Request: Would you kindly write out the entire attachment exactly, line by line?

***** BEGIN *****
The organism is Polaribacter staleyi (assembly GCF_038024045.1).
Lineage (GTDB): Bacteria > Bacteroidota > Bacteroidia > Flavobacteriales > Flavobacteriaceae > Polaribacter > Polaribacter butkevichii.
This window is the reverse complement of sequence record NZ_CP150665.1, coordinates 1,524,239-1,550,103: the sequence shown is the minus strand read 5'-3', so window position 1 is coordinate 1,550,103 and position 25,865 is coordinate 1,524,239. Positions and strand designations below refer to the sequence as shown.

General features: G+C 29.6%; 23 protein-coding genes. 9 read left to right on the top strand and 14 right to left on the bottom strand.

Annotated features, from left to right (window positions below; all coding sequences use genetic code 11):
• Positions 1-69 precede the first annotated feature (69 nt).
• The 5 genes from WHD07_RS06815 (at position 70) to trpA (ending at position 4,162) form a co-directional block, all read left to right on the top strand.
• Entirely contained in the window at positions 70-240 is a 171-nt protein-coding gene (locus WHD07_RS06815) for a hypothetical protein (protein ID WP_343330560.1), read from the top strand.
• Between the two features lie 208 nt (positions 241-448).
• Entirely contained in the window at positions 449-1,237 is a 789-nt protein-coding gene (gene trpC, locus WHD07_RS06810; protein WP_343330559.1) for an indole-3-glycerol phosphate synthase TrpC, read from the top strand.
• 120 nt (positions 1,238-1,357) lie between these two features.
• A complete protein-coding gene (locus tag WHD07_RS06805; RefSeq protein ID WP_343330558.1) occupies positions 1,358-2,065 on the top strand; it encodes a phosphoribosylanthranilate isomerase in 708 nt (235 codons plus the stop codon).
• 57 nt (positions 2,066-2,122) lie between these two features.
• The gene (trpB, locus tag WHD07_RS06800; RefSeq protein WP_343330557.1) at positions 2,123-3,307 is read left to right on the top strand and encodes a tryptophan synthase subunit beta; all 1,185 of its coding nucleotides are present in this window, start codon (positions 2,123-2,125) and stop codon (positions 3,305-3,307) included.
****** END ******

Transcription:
The organism is Polaribacter staleyi (assembly GCF_038024045.1).
Lineage (GTDB): Bacteria > Bacteroidota > Bacteroidia > Flavobacteriales > Flavobacteriaceae > Polaribacter > Polaribacter butkevichii.
This window is the reverse complement of sequence record NZ_CP150665.1, coordinates 1,524,239-1,550,103: the sequence shown is the minus strand read 5'-3', so window position 1 is coordinate 1,550,103 and position 25,865 is coordinate 1,524,239. Positions and strand designations below refer to the sequence as shown.

General features: G+C 29.6%; 23 protein-coding genes. 9 read left to right on the top strand and 14 right to left on the bottom strand.

Annotated features, from left to right (window positions below; all coding sequences use genetic code 11):
• Positions 1-69 precede the first annotated feature (69 nt).
• The 5 genes from WHD07_RS06815 (at position 70) to trpA (ending at position 4,162) form a co-directional block, all read left to right on the top strand.
• Entirely contained in the window at positions 70-240 is a 171-nt protein-coding gene (locus WHD07_RS06815) for a hypothetical protein (protein ID WP_343330560.1), read from the top strand.
• Between the two features lie 208 nt (positions 241-448).
• Entirely contained in the window at positions 449-1,237 is a 789-nt protein-coding gene (gene trpC, locus WHD07_RS06810; protein WP_343330559.1) for an indole-3-glycerol phosphate synthase TrpC, read from the top strand.
• 120 nt (positions 1,238-1,357) lie between these two features.
• A complete protein-coding gene (locus tag WHD07_RS06805; RefSeq protein ID WP_343330558.1) occupies positions 1,358-2,065 on the top strand; it encodes a phosphoribosylanthranilate isomerase in 708 nt (235 codons plus the stop codon).
• 57 nt (positions 2,066-2,122) lie between these two features.
• The gene (trpB, locus tag WHD07_RS06800; RefSeq protein WP_343330557.1) at positions 2,123-3,307 is read left to right on the top strand and encodes a tryptophan synthase subunit beta; all 1,185 of its coding nucleotides are present in this window, start codon (positions 2,123-2,125) and stop codon (positions 3,305-3,307) included.